Warhead ambiguity heightens uncertainty and contributes to insecurity in two ways. First, in a conflict between two nuclear-armed states, the inability to distinguish between nuclear- and conventionally-armed missiles could contribute to escalation by assuming the worst or obfuscate signaling designed to get an adversary to back down.
Second, arms control negotiations are stymied when conventional and nuclear warheads can’t be disambiguated. It is for this reason that the Intermediate Range Nuclear Forces (INF) Treaty focused on launch systems rather than warheads, because the technology did not yet exist to distinguish nuclear from conventional warheads that were mounted onto missiles. But by the time the New Strategic Arms Reduction Talks (New START) Treaty was negotiated, both the technological capacity and political will existed to do this: inspectors could physically examine each reentry vehicle during onsite inspections for New START, which would be opened but covered with a specially designed material so objects could be counted without revealing sensitive technical information.
Additionally, inspectors could use hand-held radiation detection devices to determine that any objects that exceed the allowed count are not nuclear. However, even better, safer, more efficient, automated, and remote technology is possible.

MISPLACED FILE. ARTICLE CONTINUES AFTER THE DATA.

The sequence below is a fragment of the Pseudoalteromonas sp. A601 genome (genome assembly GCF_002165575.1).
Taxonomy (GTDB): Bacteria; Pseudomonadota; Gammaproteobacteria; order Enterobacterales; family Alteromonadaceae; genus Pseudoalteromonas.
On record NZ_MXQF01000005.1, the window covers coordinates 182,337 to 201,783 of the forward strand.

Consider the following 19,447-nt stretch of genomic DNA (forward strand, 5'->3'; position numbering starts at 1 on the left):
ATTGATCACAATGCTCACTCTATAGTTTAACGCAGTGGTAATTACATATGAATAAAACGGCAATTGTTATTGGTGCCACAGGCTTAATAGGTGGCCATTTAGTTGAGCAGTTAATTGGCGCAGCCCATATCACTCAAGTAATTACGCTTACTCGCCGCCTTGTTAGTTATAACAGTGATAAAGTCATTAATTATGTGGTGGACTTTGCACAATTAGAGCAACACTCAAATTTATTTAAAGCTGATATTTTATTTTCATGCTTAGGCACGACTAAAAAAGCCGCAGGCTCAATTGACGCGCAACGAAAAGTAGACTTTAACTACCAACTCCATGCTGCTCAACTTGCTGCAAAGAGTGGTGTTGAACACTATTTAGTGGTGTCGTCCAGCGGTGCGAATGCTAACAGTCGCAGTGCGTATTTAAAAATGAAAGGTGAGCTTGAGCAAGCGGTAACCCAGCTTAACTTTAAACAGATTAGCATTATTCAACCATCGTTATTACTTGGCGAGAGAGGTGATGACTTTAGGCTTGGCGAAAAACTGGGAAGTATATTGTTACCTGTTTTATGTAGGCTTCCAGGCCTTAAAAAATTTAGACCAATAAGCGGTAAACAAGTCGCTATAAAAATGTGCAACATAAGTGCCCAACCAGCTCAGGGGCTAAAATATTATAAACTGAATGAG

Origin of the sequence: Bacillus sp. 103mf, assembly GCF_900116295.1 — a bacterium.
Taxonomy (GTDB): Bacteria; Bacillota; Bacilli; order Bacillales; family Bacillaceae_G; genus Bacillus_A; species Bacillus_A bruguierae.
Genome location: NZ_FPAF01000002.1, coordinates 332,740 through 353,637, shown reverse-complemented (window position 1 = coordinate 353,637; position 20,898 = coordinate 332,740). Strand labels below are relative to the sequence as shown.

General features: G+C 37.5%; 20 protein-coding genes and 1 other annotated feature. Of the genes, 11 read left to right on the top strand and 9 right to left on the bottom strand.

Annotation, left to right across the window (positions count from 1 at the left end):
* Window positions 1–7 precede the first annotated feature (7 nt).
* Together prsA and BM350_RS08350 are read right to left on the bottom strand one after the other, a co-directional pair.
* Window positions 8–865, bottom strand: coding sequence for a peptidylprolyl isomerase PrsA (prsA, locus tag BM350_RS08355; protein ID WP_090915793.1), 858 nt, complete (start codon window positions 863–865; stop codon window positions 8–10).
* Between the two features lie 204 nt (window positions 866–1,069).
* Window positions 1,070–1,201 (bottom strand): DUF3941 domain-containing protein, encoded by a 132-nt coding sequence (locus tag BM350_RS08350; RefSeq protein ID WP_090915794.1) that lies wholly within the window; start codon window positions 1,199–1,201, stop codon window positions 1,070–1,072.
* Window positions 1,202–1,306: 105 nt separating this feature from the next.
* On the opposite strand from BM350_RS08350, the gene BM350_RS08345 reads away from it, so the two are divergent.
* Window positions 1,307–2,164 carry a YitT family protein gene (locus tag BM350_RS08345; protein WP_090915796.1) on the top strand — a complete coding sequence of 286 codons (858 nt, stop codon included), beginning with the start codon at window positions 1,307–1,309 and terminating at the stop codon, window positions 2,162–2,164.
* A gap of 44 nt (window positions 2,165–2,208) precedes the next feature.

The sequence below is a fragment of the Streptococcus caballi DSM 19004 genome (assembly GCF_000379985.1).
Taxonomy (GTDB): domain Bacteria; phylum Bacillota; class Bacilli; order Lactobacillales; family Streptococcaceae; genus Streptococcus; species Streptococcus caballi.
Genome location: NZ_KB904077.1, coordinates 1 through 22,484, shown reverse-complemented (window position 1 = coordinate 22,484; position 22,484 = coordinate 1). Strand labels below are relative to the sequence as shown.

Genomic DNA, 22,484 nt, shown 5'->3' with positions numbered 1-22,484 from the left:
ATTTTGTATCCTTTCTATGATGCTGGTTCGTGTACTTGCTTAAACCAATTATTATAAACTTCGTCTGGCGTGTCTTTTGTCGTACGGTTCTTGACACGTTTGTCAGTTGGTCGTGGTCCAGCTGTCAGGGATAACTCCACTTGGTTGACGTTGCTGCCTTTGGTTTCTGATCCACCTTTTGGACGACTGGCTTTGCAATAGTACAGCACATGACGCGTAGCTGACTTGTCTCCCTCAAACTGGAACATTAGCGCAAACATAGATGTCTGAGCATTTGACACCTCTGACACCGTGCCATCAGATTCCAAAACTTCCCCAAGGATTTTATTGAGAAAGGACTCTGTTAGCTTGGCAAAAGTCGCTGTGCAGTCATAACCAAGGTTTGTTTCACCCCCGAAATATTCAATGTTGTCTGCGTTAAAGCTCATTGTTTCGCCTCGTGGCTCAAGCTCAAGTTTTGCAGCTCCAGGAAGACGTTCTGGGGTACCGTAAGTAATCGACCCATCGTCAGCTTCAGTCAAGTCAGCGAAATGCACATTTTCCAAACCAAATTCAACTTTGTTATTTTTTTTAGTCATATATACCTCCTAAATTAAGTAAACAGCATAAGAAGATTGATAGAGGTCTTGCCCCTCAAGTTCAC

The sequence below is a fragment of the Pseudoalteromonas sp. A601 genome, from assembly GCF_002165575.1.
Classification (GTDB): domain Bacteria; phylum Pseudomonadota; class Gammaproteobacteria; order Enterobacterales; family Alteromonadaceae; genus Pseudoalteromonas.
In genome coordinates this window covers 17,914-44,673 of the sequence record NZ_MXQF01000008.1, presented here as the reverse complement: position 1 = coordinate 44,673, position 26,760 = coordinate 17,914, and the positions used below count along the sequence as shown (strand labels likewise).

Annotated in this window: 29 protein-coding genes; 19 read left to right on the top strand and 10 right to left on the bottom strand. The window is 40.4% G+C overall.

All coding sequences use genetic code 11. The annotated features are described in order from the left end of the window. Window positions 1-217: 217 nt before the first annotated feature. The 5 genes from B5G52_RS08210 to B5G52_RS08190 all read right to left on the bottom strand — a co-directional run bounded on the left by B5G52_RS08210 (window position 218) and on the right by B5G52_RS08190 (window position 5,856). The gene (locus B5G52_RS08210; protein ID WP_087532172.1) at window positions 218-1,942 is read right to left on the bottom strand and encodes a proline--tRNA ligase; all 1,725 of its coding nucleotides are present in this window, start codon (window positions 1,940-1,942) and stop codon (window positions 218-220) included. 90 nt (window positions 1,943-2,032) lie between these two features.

While prototypes exist today for the verification of sensitive nuclear materials and nuclear warheads, they need to be scaled up and updated to take advantage of emerging tech — technology that could be useful to both arms control and nonproliferation efforts.
Much like the bomb was developed and proved theoretically and scientifically feasible by nuclear physics before the original Manhattan Project was launched, we now have ample evidence that these verification technologies are feasible, even if they aren’t operationalized from space, as King suggested.
Additionally, they may help lay the groundwork for future negotiations that grow out of contemporary crises.
Just as many of the Manhattan Project scientists were fleeing from the advance of fascist forces in continental Europe, the recent outbreak of the first major conventional war in Europe since World War II has significantly raised the salience of efforts to prevent the spread and use of nuclear weapons. Such crises often precipitate surges in arms control as well as nonproliferation efforts. These efforts, however, require not only political will but also technological advancements. Working on developing such technologies now would help to facilitate future agreements.
Amy J. Nelson is a David M. Rubenstein Fellow in the foreign policy program and with the Strobe Talbott Center for Security, Strategy, and Technology at the Brookings Institution.